A conversation program with acclaimed artist Kiki Smith and Dr. Alexander Nagel of the Institute of Fine Arts responding to the medieval manuscripts in the current exhibition, Crossing Borders: Manuscripts from the Bodleian Libraries, will take place on Thursday, January 17 at 6:30 pm at The Jewish Museum. In Writers & Artists Respond: Kiki Smith and Dr. Alexander Nagel, Smith and Nagel will use their individual artistic and research practices to frame the discussion. =Nagel's most recently published work, Medieval Modern: Art out of Time (2012, Thames and Hudson), will be available for purchase in the Museum's Cooper Shop after the event. This program continues Writers and Artists Respond, a series of thought provoking discussions and performances by artists, musicians and writers in The Jewish Museum's galleries.
Tickets for the January 17 conversation are FREE with Museum admission. A limited number of stools will be provided to attendees on a first come-first served basis. For further information, the public may visit TheJewishMuseum.org/publicprograms.
Kiki Smith. Photo courtesy Kiki Smith Studio and Pace Gallery, 2011
Kiki Smith is an artist of international prominence whose career has spanned over three decades. She is a leading figure among artists addressing philosophical, social, and spiritual aspects of human nature. Her explorations of the human condition, the body, and the realms of spirituality and nature have resulted in works of exceptional power and beauty spanning mediums from sculpture and printmaking to installation and textiles. Recent major projects include Chorus (2012) in Times Square, and a monumental staiNed Glass window for the Eldridge Street Synagogue in New York's Lower East Side, designed in collaboration with architect Deborah Gans (2010). Smith has been the subject of more than 150 solo exhibitions internationally, and her work has been included multiple times in the Whitney Biennial, La Biennale di Firenze and La Biennale di VeneziA. Smith's work is held in more than 50 important public collections internationally. Her many accolades include the Theo Westenberger Women of Excellence Award (2010); Nelson A. Rockefeller Award, Purchase College School of the Arts (2010); Women in the Arts Award, Brooklyn Museum (2009); and the 50th Edward MacDowell Medal (2009). Smith was elected a member of the American Academy of Arts and Letters, New York, in 2005. In 2006, TIME Magazine named her one of the "TIME 100: The People Who Shape Our World." Kiki Smith lives and works in New York City.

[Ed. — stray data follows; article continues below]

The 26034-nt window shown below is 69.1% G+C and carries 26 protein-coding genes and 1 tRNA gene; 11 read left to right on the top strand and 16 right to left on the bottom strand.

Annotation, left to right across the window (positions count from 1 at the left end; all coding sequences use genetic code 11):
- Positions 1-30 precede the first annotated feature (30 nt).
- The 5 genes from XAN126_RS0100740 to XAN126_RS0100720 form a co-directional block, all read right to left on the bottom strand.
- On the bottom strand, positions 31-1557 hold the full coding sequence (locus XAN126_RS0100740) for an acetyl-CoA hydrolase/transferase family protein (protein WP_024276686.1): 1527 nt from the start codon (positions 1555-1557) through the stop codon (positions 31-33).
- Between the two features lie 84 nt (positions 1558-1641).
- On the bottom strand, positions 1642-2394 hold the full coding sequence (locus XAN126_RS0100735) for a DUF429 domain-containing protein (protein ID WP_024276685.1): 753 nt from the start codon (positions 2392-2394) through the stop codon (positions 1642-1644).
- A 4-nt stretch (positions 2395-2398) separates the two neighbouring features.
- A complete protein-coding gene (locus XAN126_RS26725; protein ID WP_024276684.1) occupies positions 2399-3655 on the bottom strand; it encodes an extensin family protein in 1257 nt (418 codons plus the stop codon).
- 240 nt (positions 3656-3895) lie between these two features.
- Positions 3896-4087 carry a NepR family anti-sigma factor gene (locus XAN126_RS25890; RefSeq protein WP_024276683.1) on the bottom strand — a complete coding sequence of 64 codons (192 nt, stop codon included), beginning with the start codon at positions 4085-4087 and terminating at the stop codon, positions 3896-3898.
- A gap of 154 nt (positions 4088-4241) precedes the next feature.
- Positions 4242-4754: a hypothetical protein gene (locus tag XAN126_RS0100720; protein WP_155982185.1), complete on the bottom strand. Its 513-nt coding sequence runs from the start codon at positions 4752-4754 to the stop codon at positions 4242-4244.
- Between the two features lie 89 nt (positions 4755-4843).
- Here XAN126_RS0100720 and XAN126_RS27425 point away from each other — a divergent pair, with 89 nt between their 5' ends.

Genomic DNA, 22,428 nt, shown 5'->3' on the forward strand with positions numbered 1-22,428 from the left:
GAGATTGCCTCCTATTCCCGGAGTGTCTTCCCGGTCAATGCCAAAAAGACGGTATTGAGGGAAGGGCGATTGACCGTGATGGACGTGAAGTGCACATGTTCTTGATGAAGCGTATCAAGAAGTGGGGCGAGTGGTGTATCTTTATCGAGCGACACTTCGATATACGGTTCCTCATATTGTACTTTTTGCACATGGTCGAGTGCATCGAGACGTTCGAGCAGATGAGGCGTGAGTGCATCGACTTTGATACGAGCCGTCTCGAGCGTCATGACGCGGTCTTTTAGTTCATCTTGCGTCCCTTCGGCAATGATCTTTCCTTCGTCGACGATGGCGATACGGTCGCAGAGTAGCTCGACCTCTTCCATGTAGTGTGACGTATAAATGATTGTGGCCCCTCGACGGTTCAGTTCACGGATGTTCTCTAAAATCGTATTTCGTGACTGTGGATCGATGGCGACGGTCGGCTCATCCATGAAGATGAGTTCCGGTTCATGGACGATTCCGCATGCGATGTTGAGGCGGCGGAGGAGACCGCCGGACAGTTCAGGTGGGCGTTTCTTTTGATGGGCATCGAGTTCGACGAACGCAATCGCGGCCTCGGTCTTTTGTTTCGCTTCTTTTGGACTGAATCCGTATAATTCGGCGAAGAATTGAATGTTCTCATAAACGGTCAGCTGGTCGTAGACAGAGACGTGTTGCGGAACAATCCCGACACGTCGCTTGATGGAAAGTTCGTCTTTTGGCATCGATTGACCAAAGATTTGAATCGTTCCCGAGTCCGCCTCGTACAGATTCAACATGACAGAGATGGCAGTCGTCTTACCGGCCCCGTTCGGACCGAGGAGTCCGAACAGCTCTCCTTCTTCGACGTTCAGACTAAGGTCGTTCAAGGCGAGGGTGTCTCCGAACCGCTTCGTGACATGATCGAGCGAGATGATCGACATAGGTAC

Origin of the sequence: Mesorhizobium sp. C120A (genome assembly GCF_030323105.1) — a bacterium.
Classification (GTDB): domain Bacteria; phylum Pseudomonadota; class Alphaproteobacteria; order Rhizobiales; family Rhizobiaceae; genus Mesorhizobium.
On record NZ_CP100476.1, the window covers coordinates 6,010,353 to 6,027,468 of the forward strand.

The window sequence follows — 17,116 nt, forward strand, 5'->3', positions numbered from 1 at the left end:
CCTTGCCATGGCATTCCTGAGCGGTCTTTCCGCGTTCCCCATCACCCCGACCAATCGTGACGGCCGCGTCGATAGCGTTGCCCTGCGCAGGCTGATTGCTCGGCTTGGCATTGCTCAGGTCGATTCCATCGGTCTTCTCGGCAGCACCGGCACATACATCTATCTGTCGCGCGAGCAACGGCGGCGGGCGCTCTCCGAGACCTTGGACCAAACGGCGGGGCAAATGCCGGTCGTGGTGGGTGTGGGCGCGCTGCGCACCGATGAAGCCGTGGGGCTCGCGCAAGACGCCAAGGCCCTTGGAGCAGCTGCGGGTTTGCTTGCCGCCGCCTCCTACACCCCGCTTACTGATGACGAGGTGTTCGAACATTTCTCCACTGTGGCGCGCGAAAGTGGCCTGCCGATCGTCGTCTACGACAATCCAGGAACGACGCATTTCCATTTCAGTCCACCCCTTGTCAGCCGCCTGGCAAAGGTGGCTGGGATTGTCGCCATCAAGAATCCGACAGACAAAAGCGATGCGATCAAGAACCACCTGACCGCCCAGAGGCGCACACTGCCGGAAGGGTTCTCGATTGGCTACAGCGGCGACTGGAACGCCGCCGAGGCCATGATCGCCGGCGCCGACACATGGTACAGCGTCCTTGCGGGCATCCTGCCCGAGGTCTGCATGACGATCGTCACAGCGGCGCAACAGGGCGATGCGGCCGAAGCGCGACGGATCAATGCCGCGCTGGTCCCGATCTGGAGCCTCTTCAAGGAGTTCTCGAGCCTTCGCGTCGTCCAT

Alexander Nagel is Professor of Fine Arts at the Institute of Fine Arts, New York University, specializing in Renaissance art and art theory. Previously, he served as Andrew W. Mellon Professor at the Center for Advanced Study in the Visual Arts in Washington, D.C. and as Associate Professor and Canada Research Chair at the University of Toronto. Author of Michelangelo and the Reform of Art, Professor Nagel has published articles in numerous journals, including Artforum, Art Bulletin, The Burlington Magazine, Res: Anthropology and Aesthetics and Cabinet Magazine. In Medieval Modern: Art out of Time, a groundbreaking study offering a radical new reading of art since the Middle Ages, Nagel explores the deep connections between modern and premodern art to reveal the underlying patterns and ideas traversing centuries of artistic practice.
England's Bodleian Library at Oxford University, established by Sir Thomas Bodley in 1602 and now the largest of the University's group of 'Bodleian Libraries', is renowned for its great treasures. Among them is one of the most important collections of medieval Hebrew illuminated manuscripts in the world. The Jewish Museum is presenting Crossing Borders: Manuscripts from the Bodleian Libraries through February 3, 2013. This exhibition features over 60 works - Hebrew, Arabic, and Latin manuscripts - the majority of which have never been seen in the United States. Several paintings and printed books are also on view. Included is the splendid Kennicott Bible, the most lavishly illuminated Hebrew Bible to survive from medieval Spain, as well as two works in the hand of Maimonides, one of the most prominent Jewish philosophers and rabbinic authorities. This exhibition is based on Crossing Borders: Hebrew Manuscripts as a Meeting-place of Cultures co-curated by Piet van Boxel and Sabine Arndt for The Bodleian Library. The New York City presentation has been organized by The Jewish Museum's Curator Claudia Nahson.